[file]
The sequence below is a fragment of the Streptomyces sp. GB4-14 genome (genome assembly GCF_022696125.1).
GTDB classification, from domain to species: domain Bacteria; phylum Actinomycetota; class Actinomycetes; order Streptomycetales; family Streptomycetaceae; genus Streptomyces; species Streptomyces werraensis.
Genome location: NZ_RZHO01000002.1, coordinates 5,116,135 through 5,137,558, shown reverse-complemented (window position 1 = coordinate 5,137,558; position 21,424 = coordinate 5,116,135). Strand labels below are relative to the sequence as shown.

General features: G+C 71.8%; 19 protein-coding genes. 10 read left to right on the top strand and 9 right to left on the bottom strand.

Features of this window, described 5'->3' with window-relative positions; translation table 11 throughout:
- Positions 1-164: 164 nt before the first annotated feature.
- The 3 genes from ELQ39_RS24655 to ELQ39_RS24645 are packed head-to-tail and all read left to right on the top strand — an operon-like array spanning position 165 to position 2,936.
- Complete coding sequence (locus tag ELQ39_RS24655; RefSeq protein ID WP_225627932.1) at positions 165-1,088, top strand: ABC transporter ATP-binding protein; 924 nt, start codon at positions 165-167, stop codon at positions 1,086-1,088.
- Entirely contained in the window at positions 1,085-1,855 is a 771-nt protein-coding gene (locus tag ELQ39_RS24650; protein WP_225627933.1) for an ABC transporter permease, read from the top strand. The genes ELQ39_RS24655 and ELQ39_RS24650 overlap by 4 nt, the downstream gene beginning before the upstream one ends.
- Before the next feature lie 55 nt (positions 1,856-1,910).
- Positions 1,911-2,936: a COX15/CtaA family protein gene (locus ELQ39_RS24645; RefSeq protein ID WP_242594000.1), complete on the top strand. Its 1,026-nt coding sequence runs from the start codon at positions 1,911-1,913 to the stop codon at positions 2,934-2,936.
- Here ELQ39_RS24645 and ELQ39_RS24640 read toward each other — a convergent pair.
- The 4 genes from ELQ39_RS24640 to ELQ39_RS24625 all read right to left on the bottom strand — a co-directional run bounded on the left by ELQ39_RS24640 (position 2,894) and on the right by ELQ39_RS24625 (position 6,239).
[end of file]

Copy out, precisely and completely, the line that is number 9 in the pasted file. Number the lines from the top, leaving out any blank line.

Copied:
- Entirely contained in the window at positions 1,085-1,855 is a 771-nt protein-coding gene (locus tag ELQ39_RS24650; protein WP_225627933.1) for an ABC transporter permease, read from the top strand. The genes ELQ39_RS24655 and ELQ39_RS24650 overlap by 4 nt, the downstream gene beginning before the upstream one ends.